Outlaw Frayne is a member of Gamecock's rustlers. When he saves Holly Ripple and Cappy from Heaver's gun, she gives him a job offer and a chance to go straight. Now bringing back Ripple's ...
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A town bedeviled with outlaws sends for Hoppy, Lucky and California after their own vigilante committee fails to solve the towns problems. Hoppy discovers that the bad guys are led by the town boss, and so are the vigilantes.
At Janet Allen's wedding to Steve Payson, owner of the Sweetwater Cattle Ranch, Greg Lane, her former fiancée whom she thought dead and Steve's best friend, turns up. Greg disregards the ... See full summary »
Outlaw Frayne is a member of Gamecock's rustlers. When he saves Holly Ripple and Cappy from Heaver's gun, she gives him a job offer and a chance to go straight. Now bringing back Ripple's money from the cattle drive, he is tested when his old gang attacks. Written by
Maurice VanAuken <email@example.com>
This is one of 20 Zane Grey stories, filmed by Paramount in the 1930s, which they sold to Favorite Films for re-release, circa 1950-1952. The failure of Paramount, the original copyright holder, to renew the film's copyright resulted in it falling into public domain, meaning that virtually anyone could duplicate and sell a VHS/DVD copy of the film. Therefore, many of the versions of this film available on the market are either severely (and usually badly) edited and/or of extremely poor quality, having been duped from second- or third-generation (or more) copies of the film. See more »
A reputation like yours carries an odor all the way back to Texas. The only thing you lack is black fur and white stripes.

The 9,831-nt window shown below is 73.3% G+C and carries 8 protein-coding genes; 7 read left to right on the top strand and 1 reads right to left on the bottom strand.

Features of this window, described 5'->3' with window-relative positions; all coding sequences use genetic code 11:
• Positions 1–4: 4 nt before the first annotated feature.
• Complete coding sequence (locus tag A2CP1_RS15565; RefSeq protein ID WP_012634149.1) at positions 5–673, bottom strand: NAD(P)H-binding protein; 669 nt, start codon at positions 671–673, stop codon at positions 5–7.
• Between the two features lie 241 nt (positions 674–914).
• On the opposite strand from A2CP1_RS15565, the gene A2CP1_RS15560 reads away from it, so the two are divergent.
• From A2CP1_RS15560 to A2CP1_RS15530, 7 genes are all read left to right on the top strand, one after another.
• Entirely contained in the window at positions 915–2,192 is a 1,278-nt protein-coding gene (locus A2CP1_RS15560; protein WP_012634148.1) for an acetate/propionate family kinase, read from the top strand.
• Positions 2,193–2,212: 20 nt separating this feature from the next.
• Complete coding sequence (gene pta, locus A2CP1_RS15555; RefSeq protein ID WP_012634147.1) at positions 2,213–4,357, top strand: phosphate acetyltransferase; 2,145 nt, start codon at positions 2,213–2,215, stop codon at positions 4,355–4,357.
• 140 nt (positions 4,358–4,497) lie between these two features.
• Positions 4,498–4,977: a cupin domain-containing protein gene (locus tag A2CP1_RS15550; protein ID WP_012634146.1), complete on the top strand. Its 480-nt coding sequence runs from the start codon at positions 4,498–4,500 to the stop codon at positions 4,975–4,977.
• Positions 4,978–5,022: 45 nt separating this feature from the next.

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Saw this at the Movie History Museum in Lone Pine California in 2011; Lone Pine was, and still is, a major filming location for westerns and commercials, due to its varied landscape in different parts of the Owens Valley, lake-bed, joshua trees, and giant granite boulders. Zane Grey had written many books, and about half of them were turned into films. This one from 1940 has great sound quality, but less-than-great picture quality. At just over an hour, they squeeze a lot of action and story in this "oater" or "oat burner" (so named, since much of the action is one group chasing another group on horseback.) Due to a low budget and being filmed outdoors on location, the picture quality and the script suffer. A story of a girl in the wild west, Holly (played by Jean Parker) inherits a ranch, but the cattle are being rustled off her property. She crosses paths with Renn (Russell Hayden), who may not be who he seems to be. She needs the help of someone to save the cattle, and she thinks she has found her man.
Also appearing are the Kings Men, a group of singing cowhands, who keep breaking into song; they sang in films for about 20 years, from 1929 - 1949. Directed by Lesley Selander, expert director of westerns... this one one of the SEVEN he made in 1940 alone. Some pretty big names in this one; Parker was "Beth" in Little Women, and Hayden would go on to be the sidekick in Hopalong Cassidy. Also keep an eye out for J. Farrell MacDonald, who was in a TON of westerns - he plays Cappy, the ranch foreman in this one. Looks like this didn't make it to DVD, but maybe Turner Classics will show it. It has all the elements of a classic western, but watch it for the interesting California scenery.
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